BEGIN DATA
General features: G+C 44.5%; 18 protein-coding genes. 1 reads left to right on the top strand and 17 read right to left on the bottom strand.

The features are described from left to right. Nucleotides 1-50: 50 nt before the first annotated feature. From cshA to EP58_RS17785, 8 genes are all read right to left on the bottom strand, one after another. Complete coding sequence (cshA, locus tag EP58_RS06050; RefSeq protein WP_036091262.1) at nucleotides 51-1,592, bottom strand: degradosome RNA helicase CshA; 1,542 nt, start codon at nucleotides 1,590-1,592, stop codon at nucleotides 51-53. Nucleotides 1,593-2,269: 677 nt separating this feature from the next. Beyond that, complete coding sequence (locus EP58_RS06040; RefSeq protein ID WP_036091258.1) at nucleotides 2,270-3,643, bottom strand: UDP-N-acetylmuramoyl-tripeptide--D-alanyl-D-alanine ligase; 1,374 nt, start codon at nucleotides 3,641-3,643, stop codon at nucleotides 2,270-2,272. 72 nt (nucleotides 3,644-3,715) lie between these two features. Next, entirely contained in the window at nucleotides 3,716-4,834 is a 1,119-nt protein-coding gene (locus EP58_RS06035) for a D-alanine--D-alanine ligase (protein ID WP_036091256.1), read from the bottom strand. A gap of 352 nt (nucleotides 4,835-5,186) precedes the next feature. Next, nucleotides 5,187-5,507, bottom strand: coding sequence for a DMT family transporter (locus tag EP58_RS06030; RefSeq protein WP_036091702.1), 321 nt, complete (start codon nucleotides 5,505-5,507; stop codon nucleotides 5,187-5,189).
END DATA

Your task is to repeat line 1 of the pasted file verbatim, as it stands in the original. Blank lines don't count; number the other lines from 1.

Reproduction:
General features: G+C 44.5%; 18 protein-coding genes. 1 reads left to right on the top strand and 17 read right to left on the bottom strand.